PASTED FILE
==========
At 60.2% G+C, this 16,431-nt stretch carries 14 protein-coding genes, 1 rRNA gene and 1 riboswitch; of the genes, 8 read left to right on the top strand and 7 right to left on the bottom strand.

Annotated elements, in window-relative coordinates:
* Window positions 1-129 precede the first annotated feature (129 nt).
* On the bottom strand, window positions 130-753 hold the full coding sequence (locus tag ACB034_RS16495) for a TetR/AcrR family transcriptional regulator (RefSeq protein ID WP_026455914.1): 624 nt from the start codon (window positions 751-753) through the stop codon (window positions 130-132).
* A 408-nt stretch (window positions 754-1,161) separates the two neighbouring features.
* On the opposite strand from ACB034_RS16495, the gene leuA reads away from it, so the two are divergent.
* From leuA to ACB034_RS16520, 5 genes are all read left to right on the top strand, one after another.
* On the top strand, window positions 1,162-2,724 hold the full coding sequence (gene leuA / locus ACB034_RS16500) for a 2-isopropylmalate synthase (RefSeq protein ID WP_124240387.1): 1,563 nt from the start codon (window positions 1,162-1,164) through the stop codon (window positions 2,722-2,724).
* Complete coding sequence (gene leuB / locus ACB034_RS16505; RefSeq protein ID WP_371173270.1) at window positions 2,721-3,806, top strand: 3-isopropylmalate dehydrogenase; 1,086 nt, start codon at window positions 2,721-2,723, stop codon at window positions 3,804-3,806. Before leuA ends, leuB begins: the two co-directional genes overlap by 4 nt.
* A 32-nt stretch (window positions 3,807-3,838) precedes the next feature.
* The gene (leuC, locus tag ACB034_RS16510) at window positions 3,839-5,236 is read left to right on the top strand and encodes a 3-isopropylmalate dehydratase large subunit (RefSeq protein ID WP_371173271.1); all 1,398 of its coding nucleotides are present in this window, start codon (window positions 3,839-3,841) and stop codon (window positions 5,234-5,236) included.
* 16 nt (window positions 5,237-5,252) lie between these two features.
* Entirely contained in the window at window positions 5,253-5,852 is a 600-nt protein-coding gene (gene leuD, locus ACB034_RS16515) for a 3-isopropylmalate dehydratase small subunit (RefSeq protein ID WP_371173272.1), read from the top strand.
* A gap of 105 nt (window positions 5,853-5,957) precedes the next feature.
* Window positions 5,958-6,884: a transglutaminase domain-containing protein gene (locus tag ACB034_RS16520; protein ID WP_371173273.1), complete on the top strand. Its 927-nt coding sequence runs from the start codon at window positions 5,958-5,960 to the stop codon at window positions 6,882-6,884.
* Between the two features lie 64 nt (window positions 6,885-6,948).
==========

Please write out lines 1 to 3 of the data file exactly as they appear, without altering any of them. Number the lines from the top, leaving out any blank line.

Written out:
At 60.2% G+C, this 16,431-nt stretch carries 14 protein-coding genes, 1 rRNA gene and 1 riboswitch; of the genes, 8 read left to right on the top strand and 7 right to left on the bottom strand.

Annotated elements, in window-relative coordinates:
* Window positions 1-129 precede the first annotated feature (129 nt).